And here's a tiny news event that may mean more than it seems.

An independent bookstore closed over the summer in Los Angeles. If you didn't notice, you're not alone. One of the people who did notice was Los Angeles Times and MORNING EDITION film critic Kenneth Turan, and he hopes it does not mean more changes in his future.

KENNETH TURAN: Movies are my life, but books are my passion. For more than 20 years, the center of that fervor has been a wonderful Los Angeles bookstore called Other Times. It was like the ocean: I couldn't imagine LA without it. Then, without warning, I woke up one morning this summer and it was gone. The owner had closed the store and left town. The stock was going to be sold and nothing in my book-buying life would ever be the same again.

The shock of that closing made me wonder what else in my life could be vulnerable. Might the kinds of movies I live for, the ones that are just starting to reappear in theaters after the usual summer-long drought, face similar pressures to disappear? On the one hand, that seems preposterous. A recent daily Variety story about the New York Film Festival listed a wave of inviting new films, including "Margot at the Wedding," the latest from Noah Baumbach, and the Coen brothers' exceptional "No Country for Old Men."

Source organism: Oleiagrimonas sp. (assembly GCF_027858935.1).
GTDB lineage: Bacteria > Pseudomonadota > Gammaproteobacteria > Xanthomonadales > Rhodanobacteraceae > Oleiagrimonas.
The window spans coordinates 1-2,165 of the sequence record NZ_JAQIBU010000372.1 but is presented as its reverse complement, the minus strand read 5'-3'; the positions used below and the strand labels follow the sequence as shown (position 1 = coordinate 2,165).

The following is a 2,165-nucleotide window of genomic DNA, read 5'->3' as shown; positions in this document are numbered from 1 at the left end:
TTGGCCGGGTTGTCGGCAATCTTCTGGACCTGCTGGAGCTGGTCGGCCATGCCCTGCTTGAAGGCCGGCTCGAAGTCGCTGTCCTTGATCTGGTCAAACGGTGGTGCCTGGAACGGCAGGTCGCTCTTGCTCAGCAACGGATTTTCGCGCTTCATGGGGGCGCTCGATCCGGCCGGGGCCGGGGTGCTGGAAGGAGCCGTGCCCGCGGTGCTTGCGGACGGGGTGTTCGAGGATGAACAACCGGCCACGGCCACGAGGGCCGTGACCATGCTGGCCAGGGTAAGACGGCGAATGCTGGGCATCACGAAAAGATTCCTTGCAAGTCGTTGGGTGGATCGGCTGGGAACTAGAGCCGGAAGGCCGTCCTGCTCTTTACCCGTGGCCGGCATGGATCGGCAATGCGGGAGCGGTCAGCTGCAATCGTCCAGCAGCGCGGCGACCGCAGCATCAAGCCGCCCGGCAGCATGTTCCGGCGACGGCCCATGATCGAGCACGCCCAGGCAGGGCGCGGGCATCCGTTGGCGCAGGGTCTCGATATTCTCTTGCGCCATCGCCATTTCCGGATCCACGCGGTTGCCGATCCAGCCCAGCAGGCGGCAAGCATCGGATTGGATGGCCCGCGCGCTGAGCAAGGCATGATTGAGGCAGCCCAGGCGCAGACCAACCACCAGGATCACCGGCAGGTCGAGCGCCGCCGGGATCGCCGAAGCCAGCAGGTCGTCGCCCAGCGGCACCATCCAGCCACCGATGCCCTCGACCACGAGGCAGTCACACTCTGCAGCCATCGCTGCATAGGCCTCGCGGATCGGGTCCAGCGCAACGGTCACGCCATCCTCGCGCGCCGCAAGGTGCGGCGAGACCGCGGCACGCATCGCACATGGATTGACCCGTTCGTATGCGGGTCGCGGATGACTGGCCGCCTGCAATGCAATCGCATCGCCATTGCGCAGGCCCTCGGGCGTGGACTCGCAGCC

But before I could get too complacent, I noticed another Variety story, this one ominously headlined, "Hollywood High." It revealed that for the first time ever, four summer films have earned over $300 million apiece at the U.S. box office. None of these films, from "Shrek the Third" to "Spider-Man 3," were exactly New York Film Festival material. The movie business is getting increasingly addicted to the money only these kinds of overblown sequels can provide. Even a crowd-pleasing film like "Once," an indie success this summer, almost didn't make it to the screen at all because distributors were afraid audiences wouldn't support it.

If you want to see films more complex than "Pirates of the Caribbean," you must make the effort to seek them out and patronize them and not wait for Netflix. If you don't, don't be surprised if, like that wonderful L.A. bookstore, they won't be around when you need them the most.

INSKEEP: Kenneth Turan reviews movies, and the occasional bookstore, for MORNING EDITION and The Los Angeles Times.

And this is MORNING EDITION from NPR News.

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